The Graveyard Shift

And the Lord spoke to Moses, saying, Command Aaron and his sons, saying, This is the law of the burnt offering: That is the burnt offering which burns on the altar all night until morning, and the fire of the altar shall burn with it. [Leviticus 6:1-2]

In last week’s Torah portion, G-d commands Moses to educate the Children of Israel about the offerings to the Tabernacle. In this week’s portion, Tzav, or “Command,” the focus is on the priests and their duties to serve the people. Their first assignment is to bring the burnt offering — and do it on time, every time.

The commentators point out that the Torah uses the word “Command” in only two instances related to the Tabernacle. One is with the lighting of the Menorah. The other is with the burnt offering.

What these two commandments have in common is that they are done every morning. Without the offering, called Tamid, or “Constant,” anything brought to the altar is invalid. With the Menorah, the priests must ensure that it is burning at all times. If the flame is extinguished, the oil receptacle must be cleansed, refilled and lit.

These are not simple responsibilities. The burnt offering is brought early in the morning after the priests have been up all night. They were feeding the altar with animals slaughtered earlier that day. By 4 a.m., they’re beat and ready for a snooze.

Shlomo Ephraim ben Aaron Luntschitz, known as the Kli Yakar, lived in the turbulent Europe of the 17th Century, when pogroms marked a government tool to deflect anger toward the kingdom. He composed prayers to commemorate the violence that ravaged the Jewish community of Prague in 1611. Remember “Fiddler on the Roof,” when the constable tells Tevye, “We have received orders that this district is to have a little unofficial demonstration.”

“A pogrom, here?” Tevye asks.

“No,” the constable says excitedly. “Just a little unofficial demonstration; not too serious, just some mischief.”

The Kli Yakar outlines the road to failure. It begins with complacency, concealing inadequacies with such sentences as “It’s good enough for jazz.” or “This is the best we could do with our shortage of staff.”

Now that you’ve justified the abandonment of perfection, you enter a self-fulfilling prophecy. “There’s not much going in here, and I can use a quick snooze. After all, they will be no worse for the wear.”

The mistake is not long in coming, and the burnt offering is ruined. The Kli Yakar uses a harsher word — “cursed.”

Then, there are the philosophers, who rationalize their apathy. Chaim Ibn Attar, known as the Or Hachayim, says these people argue that the Tamid should be dismissed. They reason that the Tamid existed in the desert when the Israelites were constantly on the move. Today, we are settled, so there’s no reason for the dawn offering.

In Judaism, complacency is far worse than failure. It is the resignation that things will go wrong even before they do. It enshrines the status quo. “We’ve always done it this way and nobody’s complained.”

But then the status quo becomes deadly. In Jewish history, there were four Tabernacles. Three of them were short-lived and composed of wooden structures that could easily be disassembled if a new location proved necessary.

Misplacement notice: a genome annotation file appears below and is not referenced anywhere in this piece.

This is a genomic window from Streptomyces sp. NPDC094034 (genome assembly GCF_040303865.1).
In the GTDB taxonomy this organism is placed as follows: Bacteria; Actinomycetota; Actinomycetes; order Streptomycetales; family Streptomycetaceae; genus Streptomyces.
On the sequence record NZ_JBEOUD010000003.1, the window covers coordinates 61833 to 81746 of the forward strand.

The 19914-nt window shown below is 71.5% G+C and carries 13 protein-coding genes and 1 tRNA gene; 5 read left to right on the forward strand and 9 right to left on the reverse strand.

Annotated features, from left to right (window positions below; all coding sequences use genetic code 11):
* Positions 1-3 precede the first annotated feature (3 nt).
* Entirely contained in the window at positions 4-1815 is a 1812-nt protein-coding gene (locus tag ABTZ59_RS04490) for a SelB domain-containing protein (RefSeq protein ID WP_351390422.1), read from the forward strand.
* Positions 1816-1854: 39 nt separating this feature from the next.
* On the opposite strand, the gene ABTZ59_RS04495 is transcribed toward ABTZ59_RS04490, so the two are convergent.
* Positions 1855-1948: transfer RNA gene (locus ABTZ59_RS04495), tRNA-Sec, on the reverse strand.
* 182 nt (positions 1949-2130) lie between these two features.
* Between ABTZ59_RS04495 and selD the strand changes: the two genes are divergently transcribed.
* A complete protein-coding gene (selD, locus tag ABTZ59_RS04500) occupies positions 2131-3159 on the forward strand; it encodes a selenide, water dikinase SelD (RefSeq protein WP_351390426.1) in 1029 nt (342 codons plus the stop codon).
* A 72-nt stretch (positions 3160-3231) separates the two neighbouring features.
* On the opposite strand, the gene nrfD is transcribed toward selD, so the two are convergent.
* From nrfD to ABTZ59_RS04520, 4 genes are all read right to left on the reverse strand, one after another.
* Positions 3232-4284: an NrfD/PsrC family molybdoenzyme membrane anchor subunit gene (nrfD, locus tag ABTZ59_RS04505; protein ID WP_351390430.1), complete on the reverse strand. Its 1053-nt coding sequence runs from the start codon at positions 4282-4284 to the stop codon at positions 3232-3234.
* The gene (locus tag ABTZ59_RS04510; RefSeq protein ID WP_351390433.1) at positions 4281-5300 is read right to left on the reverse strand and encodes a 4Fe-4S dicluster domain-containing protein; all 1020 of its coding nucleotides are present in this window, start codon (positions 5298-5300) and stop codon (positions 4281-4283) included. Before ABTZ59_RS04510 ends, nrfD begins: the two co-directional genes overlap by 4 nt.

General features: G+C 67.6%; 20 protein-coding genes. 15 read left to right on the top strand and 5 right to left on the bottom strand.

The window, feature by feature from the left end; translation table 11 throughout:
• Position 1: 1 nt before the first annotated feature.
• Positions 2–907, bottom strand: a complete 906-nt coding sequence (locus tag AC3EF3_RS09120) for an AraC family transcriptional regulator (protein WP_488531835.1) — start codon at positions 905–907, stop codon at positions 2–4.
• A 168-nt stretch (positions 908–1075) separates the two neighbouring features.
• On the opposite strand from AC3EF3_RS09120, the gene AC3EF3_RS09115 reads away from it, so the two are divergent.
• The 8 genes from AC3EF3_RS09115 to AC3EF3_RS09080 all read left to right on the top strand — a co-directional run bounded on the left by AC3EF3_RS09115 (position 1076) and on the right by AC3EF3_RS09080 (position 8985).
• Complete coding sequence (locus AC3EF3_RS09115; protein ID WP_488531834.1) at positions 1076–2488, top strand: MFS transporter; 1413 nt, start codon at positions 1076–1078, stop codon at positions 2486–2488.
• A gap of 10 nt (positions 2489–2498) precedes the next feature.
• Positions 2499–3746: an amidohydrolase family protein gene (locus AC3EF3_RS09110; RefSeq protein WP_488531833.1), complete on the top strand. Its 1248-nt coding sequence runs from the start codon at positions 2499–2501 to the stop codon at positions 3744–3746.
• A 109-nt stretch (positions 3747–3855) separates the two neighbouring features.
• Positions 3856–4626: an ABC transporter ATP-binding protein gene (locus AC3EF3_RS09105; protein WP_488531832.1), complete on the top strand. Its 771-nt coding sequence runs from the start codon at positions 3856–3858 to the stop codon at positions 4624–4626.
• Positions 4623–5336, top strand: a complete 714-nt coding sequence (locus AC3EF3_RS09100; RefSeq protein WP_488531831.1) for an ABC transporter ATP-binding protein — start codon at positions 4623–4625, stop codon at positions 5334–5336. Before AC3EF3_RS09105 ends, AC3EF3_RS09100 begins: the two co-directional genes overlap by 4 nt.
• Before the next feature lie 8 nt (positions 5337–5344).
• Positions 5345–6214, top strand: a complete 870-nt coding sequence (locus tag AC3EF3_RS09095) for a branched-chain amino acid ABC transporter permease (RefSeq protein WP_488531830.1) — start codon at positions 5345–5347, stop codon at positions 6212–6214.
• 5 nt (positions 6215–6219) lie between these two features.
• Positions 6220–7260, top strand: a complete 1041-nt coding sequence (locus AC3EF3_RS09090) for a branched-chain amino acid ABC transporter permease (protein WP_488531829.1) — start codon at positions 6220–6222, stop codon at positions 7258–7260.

The exception was the Tabernacle in Shilo. This structure was made of stone and took on an air of permanency. Indeed, the Tabernacle lasted 369 years or numerous lifetimes. After a while, the Israelites saw Shilo as the unforeseeable future.

But everybody was told this was not to be. The Tabernacle was meant to be transitory. The endgame was the Temple, meant to represent the final venue for the divine spirit. But most of the Jews, including their leaders, forgot this and focused on their daily needs.

Until tragedy struck. The Philistines, already occupying much of the Land of Israel, launched a massive attack and headed for Shilo, burning and looting along the way. They grabbed the Holy Ark, which contained the tablets brought down from Mount Sinai by Moses and burned the stone edifice to the ground.

And suddenly, the status quo had collapsed, leaving the people more demoralized than ever.

That might explain the need for a burnt offering, which is consumed on the altar. Unlike other offerings, no portion of the animal is eaten by the priests or commoners. The commentators say this is because the burnt offering is meant to atone for evil thoughts. With few exceptions, Judaism does not warrant punishment for evil thoughts rather evil deeds. But the Torah recognizes what man often refuses to acknowledge — that evil deeds begin with evil thoughts.

So, by the time the burnt offering is brought to the altar at daybreak, few priests would be immune to the attrition of the graveyard shift. They’re tired, shiftless and seriously considering shirking their duties. Some of them groan because they have to dress for the maintenance of the altar. No, they can’t wear jeans and a sweatshirt. Their uniform consists of a linen tunic and linen trousers, and then the priest can remove the ashes from the altar before refilling the structure with firewood.

G-d sees this and mandates the burnt offering, a way to atone for these thoughts before they turn to deeds. Because when they turn to deeds the holy fire that keeps the altar burning and all of us alive might burn out. And that would be tragic. This warning is important enough that the Torah repeats it in consecutive verses.

A continuous fire shall burn upon the altar; it shall not go out. [Leviticus 6:6]

About the Author
Steve Rodan has been a journalist for some 40 years and worked for major media outlets in Israel, Europe and the United States. For 18 years, he directed Middle East Newsline, an online daily news service that focused on defense, security and energy. Along with Elly Sinclair, he has just released his first book: In Jewish Blood: The Zionist Alliance With Germany, 1933-1963 and available on Amazon.